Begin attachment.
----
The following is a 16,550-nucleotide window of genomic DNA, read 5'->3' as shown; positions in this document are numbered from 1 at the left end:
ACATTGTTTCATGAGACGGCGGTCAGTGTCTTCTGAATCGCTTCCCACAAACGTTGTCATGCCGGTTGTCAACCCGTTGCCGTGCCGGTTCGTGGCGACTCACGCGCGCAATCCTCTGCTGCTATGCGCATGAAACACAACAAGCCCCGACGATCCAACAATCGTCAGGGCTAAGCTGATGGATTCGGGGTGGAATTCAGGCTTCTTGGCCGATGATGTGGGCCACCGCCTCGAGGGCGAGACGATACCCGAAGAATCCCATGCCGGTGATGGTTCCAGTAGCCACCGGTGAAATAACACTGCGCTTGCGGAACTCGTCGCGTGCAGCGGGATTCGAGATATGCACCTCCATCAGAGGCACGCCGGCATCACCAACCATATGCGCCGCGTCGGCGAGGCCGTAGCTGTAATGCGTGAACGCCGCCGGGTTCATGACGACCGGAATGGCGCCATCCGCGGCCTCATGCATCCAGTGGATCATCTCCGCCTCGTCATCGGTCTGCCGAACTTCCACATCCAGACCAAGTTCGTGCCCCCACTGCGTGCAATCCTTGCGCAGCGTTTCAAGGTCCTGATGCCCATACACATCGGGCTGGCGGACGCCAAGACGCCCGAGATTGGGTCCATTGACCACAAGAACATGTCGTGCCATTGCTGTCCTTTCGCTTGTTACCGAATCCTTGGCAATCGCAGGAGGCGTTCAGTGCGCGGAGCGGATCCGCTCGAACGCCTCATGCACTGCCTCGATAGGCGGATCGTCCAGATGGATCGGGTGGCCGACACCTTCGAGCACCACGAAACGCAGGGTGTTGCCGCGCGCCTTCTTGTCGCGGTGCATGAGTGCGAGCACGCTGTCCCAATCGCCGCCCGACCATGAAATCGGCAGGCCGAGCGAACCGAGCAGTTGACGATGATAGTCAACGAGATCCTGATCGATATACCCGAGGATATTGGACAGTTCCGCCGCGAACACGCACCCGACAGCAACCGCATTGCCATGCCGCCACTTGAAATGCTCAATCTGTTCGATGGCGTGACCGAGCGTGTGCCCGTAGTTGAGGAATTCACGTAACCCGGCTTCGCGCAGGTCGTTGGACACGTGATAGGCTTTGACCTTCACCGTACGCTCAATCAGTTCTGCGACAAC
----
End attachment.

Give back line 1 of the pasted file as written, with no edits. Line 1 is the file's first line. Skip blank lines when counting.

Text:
The following is a 16,550-nucleotide window of genomic DNA, read 5'->3' as shown; positions in this document are numbered from 1 at the left end: